Bats have webbed wings and are our only mammals capable of true flight. Despite their bad reputation and frequent persecution, bats are legally protected mammals that cause only a few problems for people.
Bats can be thought of in two broad categories, those that are colonial and others that are solitary. Colonial bats gather together in colonies and are the ones most often encountered in homes, other buildings, mines, tunnels and caves. Examples of colonial bats include the little brown bat, big brown bat, the northern long-eared bat, and the tricolor bat. Solitary bats, also known as tree bats, typically roost in tree foliage and under tree bark, but occasionally can be found near buildings. Common tree bats include the red bat, silver-haired bat, and hoary bat. This colonial vs. solitary distinction may vary with season. Typically solitary species females may group during the summer in maternity colonies but remain solitary during hibernation. Bats may also form colonies in trees or roost solitarily in attics.
Virtually all bats found in North America are quite small. Their bodies are typically less than 5 inches long, with an 8- to 12-inch wingspan, and a weight of less than ½ ounce. They are important insect-eating mammals that feed at dusk and night.
White-nose syndrome (WNS) is a disease that is killing hibernating bats in eastern North America. Named for a fungus that grows on the faces and exposed skin of hibernating bats, WNS has decimated affected bat populations. Bats affected with WNS do not always have obvious fungal growth, but they may behave strangely within and outside of their hibernacula (caves and mines where bats hibernate during the winter). This strange behavior can lead to an increased risk for contact with humans.
The biggest human conflict with bats occurs when they enter our homes and roost, where they can cause a disease risk to people and pets.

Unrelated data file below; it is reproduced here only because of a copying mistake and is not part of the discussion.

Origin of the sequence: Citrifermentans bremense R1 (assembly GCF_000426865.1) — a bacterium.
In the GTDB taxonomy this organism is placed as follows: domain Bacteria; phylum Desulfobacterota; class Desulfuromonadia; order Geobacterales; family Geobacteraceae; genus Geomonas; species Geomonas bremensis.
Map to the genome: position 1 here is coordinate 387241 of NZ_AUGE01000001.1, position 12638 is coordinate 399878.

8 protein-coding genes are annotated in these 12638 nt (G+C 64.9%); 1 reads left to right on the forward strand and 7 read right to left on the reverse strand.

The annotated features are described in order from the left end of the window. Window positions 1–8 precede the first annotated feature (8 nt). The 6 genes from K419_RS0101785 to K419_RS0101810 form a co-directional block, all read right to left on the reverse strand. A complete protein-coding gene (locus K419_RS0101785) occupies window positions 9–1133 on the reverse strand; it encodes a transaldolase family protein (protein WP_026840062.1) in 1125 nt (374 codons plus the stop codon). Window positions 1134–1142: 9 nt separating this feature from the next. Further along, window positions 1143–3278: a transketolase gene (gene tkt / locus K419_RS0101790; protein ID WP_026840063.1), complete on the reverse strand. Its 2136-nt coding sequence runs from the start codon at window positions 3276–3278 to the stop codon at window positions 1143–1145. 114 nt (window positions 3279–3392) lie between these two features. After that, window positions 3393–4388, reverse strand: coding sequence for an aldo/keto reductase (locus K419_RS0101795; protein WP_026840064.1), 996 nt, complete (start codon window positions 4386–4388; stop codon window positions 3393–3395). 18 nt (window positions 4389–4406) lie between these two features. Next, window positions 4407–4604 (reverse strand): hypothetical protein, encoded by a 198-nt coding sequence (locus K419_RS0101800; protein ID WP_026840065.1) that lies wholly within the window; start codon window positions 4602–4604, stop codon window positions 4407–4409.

State specific info - Rhode Island - Bat
If you have or suspect that you have been bitten by a bat or any other wild mammal wash the wound with soap and water, seek medical attention immediately and contact the Rhode Island Department of Health at (401) 222-2577.
Any bat that enters a living space where there are people or domestic animals present is a potential candidate for rabies testing. If you cannot conclusively determine that no person or pet has had contact with the bat, the bat should not be released and an attempt should be made to capture the bat for rabies testing. Bats are not aggressive but will bite to defend themselves. Use heavy leather work gloves to capture the bat. Secure the bat preferably in a plastic container with a lid that can be securly sealed. Live bats, in secure containers, are acceptable for testing. Contact the R.I. Department of Health for guidance. It is important that the specimen be in good condition, particularly the head, for accurate results. Carcasses should not be frozen prior to submission.If you are unable or unwilling to attempt to capture the bat yourself contact the local animal control officer, a R.I. licensed Nuisance Wildlife Control Specialist (NWCS): www.dem.ri.gov/programs/fish-wildlife/wildlifehuntered/wildlifemanageme… the DEM's Division of Law Enforcement (401) 222-3070.
Solutions for bat problems
Laws and regulations to be aware of
While we attempt to provide guidance about state and federal regulations pertaining to specific species and control techniques, we do not provide information about local jurisdictions (city, town, county, etc.) where regulations may be more restrictive, especially as it applies to discharge of firearms, transport of animals or use of trapping equipment. Contact your local city or county government to inquire further. No guarantee is made that information (or lack of information) associated with a species or control technique is completely accurate or current. You should become familiar with federal, state and local laws before beginning any wildlife control activities.